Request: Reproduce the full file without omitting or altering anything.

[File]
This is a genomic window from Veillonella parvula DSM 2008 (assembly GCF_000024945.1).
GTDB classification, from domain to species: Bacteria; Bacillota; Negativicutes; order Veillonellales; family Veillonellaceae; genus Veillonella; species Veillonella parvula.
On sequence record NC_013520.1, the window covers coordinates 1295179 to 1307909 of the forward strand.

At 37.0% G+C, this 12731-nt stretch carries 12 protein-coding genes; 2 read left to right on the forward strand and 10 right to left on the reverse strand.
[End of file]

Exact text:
This is a genomic window from Veillonella parvula DSM 2008 (assembly GCF_000024945.1).
GTDB classification, from domain to species: Bacteria; Bacillota; Negativicutes; order Veillonellales; family Veillonellaceae; genus Veillonella; species Veillonella parvula.
On sequence record NC_013520.1, the window covers coordinates 1295179 to 1307909 of the forward strand.

At 37.0% G+C, this 12731-nt stretch carries 12 protein-coding genes; 2 read left to right on the forward strand and 10 right to left on the reverse strand.